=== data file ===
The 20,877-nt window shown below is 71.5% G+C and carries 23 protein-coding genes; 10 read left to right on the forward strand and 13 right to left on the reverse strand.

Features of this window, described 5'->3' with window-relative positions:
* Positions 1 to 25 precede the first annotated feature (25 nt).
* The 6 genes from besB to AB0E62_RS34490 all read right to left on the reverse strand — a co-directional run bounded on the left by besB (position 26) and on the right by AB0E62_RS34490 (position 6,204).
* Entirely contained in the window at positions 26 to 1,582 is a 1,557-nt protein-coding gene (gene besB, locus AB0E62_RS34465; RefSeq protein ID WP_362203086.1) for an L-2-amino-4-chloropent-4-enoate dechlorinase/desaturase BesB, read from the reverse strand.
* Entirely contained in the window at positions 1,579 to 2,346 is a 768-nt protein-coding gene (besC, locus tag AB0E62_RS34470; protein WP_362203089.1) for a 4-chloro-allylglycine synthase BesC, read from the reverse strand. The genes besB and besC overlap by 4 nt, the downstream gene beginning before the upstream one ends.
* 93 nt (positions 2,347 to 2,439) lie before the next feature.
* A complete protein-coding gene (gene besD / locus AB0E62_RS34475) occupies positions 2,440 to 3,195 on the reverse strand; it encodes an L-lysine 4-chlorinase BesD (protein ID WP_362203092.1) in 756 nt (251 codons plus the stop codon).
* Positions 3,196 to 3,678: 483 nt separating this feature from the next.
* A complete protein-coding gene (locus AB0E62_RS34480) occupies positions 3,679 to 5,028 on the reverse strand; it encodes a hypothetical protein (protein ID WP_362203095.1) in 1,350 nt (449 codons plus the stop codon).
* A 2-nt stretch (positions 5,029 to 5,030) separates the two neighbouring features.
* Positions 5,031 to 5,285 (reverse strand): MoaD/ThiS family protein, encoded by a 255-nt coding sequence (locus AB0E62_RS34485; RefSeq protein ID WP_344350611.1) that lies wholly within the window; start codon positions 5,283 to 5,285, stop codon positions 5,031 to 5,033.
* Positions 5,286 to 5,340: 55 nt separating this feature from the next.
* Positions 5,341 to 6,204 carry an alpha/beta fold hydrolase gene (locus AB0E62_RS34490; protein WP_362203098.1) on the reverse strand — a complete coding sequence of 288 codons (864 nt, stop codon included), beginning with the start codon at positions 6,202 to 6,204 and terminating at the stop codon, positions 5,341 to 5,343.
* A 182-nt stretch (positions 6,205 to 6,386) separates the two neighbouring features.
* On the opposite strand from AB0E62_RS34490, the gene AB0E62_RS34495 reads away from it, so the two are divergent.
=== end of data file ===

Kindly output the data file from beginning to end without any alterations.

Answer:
The 20,877-nt window shown below is 71.5% G+C and carries 23 protein-coding genes; 10 read left to right on the forward strand and 13 right to left on the reverse strand.

Features of this window, described 5'->3' with window-relative positions:
* Positions 1 to 25 precede the first annotated feature (25 nt).
* The 6 genes from besB to AB0E62_RS34490 all read right to left on the reverse strand — a co-directional run bounded on the left by besB (position 26) and on the right by AB0E62_RS34490 (position 6,204).
* Entirely contained in the window at positions 26 to 1,582 is a 1,557-nt protein-coding gene (gene besB, locus AB0E62_RS34465; RefSeq protein ID WP_362203086.1) for an L-2-amino-4-chloropent-4-enoate dechlorinase/desaturase BesB, read from the reverse strand.
* Entirely contained in the window at positions 1,579 to 2,346 is a 768-nt protein-coding gene (besC, locus tag AB0E62_RS34470; protein WP_362203089.1) for a 4-chloro-allylglycine synthase BesC, read from the reverse strand. The genes besB and besC overlap by 4 nt, the downstream gene beginning before the upstream one ends.
* 93 nt (positions 2,347 to 2,439) lie before the next feature.
* A complete protein-coding gene (gene besD / locus AB0E62_RS34475) occupies positions 2,440 to 3,195 on the reverse strand; it encodes an L-lysine 4-chlorinase BesD (protein ID WP_362203092.1) in 756 nt (251 codons plus the stop codon).
* Positions 3,196 to 3,678: 483 nt separating this feature from the next.
* A complete protein-coding gene (locus AB0E62_RS34480) occupies positions 3,679 to 5,028 on the reverse strand; it encodes a hypothetical protein (protein ID WP_362203095.1) in 1,350 nt (449 codons plus the stop codon).
* A 2-nt stretch (positions 5,029 to 5,030) separates the two neighbouring features.
* Positions 5,031 to 5,285 (reverse strand): MoaD/ThiS family protein, encoded by a 255-nt coding sequence (locus AB0E62_RS34485; RefSeq protein ID WP_344350611.1) that lies wholly within the window; start codon positions 5,283 to 5,285, stop codon positions 5,031 to 5,033.
* Positions 5,286 to 5,340: 55 nt separating this feature from the next.
* Positions 5,341 to 6,204 carry an alpha/beta fold hydrolase gene (locus AB0E62_RS34490; protein WP_362203098.1) on the reverse strand — a complete coding sequence of 288 codons (864 nt, stop codon included), beginning with the start codon at positions 6,202 to 6,204 and terminating at the stop codon, positions 5,341 to 5,343.
* A 182-nt stretch (positions 6,205 to 6,386) separates the two neighbouring features.
* On the opposite strand from AB0E62_RS34490, the gene AB0E62_RS34495 reads away from it, so the two are divergent.